12 June 2011

Some awesome things from the internet (i.e. Linky Dinks 3)

Okay, titling a blog post that is roughly analogous to interrupting a conversation to say, "Check out this piece of lint I found in my pocket," but please, bear with me.

There are some magnificent and free entertainments out there, ladies and gentlebugs, as I'm sure you all know. But I'd like to draw the attention of whoever may be reading this blog to the existence of a few of them.

One is Mr. Micah Martin's wonderful Godhead of the Immortal Moth King. I believe I mentioned it a while back, but I'd like to talk about it at somewhat greater length here for a moment. Specifically, I would like to point out the wonderful setting Martin has created here, which combines a distinctly Middle Eastern setting with unusually interesting rules-based magic. While not as uncommon as they used to be, non-European settings for epic fantasy are still rare, and Martin's is well realized -- I can feel the heat when I read the street scenes, and it's not too much of a stretch to say that the smells can be experienced, too. The magic is also well-handled -- since it is, so far, a power not native to the people who wield it, it makes sense that it should be somewhat jarring to the wielders (see the chapters narrated by the "Crow Witch" for further details). Of course, this is leaving out the characters, who are, as I mentioned, a fascinating bunch, ranging in social status and political affiliation about as broadly as they possibly could. Although the story is just now entering its second round of viewpoints, the characters are already distinct, and the narrative voices are appropriately varied. (Also, we already have an official winner for best non-heterosexual relationship/character in fantasy. Not telling who, though -- read it yourself.) Very well done, Mr. Martin, and I can't wait to see more. Reader, begin here, and know that the every-few-days updating schedule will still seem too infrequent.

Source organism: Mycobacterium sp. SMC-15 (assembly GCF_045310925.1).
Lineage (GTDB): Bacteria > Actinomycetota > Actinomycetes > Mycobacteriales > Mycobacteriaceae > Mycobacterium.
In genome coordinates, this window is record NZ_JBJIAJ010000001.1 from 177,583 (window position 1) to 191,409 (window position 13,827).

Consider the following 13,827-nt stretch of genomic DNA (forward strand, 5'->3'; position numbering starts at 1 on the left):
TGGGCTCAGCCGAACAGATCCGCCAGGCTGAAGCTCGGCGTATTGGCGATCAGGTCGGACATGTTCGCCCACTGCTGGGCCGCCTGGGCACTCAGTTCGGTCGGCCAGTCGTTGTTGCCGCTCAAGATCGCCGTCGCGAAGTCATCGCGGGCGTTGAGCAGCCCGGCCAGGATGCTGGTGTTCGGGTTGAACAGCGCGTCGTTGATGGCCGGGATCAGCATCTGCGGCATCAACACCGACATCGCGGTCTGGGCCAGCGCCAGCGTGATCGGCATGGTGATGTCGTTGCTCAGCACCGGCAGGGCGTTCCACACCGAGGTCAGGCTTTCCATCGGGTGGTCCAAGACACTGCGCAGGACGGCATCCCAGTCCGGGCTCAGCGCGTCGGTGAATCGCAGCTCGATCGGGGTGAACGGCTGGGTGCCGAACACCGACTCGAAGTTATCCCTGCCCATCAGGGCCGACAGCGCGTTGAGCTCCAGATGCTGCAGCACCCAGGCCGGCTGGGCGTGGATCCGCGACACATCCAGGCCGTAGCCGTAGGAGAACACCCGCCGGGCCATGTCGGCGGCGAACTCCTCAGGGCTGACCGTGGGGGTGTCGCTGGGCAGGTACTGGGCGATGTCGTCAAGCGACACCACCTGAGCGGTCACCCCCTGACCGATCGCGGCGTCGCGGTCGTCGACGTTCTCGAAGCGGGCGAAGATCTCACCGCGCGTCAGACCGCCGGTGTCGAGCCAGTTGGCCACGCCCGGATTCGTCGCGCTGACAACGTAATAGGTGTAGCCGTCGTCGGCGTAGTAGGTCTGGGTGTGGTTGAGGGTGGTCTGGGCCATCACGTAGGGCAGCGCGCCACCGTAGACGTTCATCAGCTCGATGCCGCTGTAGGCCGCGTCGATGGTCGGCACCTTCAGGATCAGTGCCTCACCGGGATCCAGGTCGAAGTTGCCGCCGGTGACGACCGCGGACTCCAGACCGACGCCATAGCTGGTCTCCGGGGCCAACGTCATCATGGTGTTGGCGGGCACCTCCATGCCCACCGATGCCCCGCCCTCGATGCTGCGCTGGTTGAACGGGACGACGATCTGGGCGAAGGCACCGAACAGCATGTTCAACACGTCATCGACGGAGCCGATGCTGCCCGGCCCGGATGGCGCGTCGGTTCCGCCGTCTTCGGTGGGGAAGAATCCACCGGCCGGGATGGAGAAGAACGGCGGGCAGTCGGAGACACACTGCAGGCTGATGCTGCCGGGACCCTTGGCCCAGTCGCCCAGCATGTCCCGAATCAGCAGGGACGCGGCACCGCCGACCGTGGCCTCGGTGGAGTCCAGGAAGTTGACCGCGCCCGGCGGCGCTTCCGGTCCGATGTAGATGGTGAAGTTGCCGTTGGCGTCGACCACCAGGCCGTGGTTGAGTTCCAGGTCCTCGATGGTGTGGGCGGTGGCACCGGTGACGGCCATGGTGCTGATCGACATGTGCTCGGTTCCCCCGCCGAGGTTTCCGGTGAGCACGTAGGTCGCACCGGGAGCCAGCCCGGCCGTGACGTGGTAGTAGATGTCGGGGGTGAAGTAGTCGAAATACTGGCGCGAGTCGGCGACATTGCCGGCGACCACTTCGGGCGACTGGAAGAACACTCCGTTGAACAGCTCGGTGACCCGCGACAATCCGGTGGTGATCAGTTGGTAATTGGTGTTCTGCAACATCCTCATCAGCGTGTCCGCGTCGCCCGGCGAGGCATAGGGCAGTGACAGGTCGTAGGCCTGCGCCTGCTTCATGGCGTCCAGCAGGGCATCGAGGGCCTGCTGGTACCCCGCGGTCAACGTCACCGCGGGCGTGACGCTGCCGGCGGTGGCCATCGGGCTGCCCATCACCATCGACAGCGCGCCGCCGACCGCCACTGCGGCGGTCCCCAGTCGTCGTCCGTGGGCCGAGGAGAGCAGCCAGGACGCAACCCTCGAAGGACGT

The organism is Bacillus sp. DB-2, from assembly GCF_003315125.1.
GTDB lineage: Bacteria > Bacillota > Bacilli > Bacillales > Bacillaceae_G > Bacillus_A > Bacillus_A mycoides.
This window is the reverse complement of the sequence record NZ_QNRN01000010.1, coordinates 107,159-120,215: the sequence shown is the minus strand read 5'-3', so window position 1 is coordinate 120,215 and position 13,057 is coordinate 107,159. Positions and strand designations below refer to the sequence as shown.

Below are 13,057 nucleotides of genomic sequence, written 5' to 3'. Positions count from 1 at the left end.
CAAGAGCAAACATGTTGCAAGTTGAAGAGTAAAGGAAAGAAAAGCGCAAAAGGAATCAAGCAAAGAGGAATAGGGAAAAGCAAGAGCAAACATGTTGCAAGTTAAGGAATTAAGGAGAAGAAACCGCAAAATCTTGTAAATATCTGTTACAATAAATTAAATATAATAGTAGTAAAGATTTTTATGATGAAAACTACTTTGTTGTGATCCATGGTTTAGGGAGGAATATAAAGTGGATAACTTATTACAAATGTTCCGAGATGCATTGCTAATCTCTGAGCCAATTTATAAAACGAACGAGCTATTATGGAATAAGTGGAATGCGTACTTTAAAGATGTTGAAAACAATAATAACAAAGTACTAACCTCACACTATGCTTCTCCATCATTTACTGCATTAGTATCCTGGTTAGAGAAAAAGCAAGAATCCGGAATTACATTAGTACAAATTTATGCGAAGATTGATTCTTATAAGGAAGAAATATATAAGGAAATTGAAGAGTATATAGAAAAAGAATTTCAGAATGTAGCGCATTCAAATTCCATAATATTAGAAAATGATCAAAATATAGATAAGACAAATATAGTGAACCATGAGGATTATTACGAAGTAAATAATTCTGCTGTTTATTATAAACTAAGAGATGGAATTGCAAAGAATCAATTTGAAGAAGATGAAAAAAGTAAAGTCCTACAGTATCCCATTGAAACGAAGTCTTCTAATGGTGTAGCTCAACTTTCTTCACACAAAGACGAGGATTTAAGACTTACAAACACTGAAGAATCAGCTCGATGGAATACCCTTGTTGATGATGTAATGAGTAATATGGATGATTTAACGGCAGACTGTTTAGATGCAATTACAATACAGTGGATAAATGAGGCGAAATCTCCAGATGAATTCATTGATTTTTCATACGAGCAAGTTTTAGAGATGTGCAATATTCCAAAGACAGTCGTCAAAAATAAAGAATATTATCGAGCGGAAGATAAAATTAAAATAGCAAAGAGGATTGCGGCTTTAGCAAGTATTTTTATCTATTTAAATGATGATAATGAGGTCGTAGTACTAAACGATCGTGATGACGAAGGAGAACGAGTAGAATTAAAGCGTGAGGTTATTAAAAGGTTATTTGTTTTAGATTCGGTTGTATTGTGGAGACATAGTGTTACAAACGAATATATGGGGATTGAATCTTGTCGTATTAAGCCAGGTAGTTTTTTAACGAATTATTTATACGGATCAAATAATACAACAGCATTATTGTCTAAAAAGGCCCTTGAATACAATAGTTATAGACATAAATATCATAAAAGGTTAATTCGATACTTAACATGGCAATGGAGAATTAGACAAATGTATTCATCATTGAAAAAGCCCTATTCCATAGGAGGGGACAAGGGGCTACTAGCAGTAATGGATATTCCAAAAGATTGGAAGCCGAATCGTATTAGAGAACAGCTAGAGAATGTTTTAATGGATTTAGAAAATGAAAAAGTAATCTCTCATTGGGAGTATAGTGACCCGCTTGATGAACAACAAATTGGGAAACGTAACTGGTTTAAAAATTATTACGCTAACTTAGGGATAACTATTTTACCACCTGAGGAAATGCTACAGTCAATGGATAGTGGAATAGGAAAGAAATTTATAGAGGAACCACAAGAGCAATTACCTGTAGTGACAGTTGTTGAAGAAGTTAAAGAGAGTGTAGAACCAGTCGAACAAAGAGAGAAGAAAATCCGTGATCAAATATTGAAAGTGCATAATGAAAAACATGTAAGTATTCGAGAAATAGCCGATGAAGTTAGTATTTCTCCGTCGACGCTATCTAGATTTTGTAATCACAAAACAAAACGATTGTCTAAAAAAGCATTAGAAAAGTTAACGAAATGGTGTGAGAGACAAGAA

Also available for free is an EP by a band called Alpha Stasis called Escape the Machine Planet. Now, I must give a general warning:  I'm a big fan of EPs. I love listening to LPs too, don't get me wrong, but there's something very nice about EPs. They're like good short stories or novelli. They can also be a great way to explore a concept without being overwhelming. Well, Escape the Machine Planet is both a masterpiece of brevity -- three tracks, adding up to just a little over fifteen minutes -- and an epic piece of storytelling (the title kind of says it all). From the bright, spacey lead-in of "They Don't Know" to the well-controlled, well-mixed outro of "Most Powerful Android," the coherence of sound preserved by the band is excellent. The guitarwork is strong and simple without ever seeming dumb, and the beat is not lost in the production. The vocals, although they initially seem a little disengaged, end up working well with the musical style and the lyrical substance. (Also, it reminded me of Gene Wolfe's Book of the New Sun series, which is a very, very good thing.) In Escape the Machine Planet, Alpha Stasis have found a way to balance the spaciness demanded by the subject matter with songs that are surprisingly tight, given their length. Also, they've giving it away. Why don't you have it yet?

Also, all you Salinger fans should check out Andrew Louth's piece on the Philokalia and The Way of the Pilgrim over at The Fortnightly Review. It's long, and a bit technical in places, but well worth reading if you want to understand just what Franny thinks she's up to in Franny and Zooey, or if you simply want to gain further knowledge of the Philokalia, its compilation and its importance.

Anyway, that's about it for the moment. There are many more awesome things out there, but those are the ones that are sticking in my head for the moment. And remember -- they're all free!

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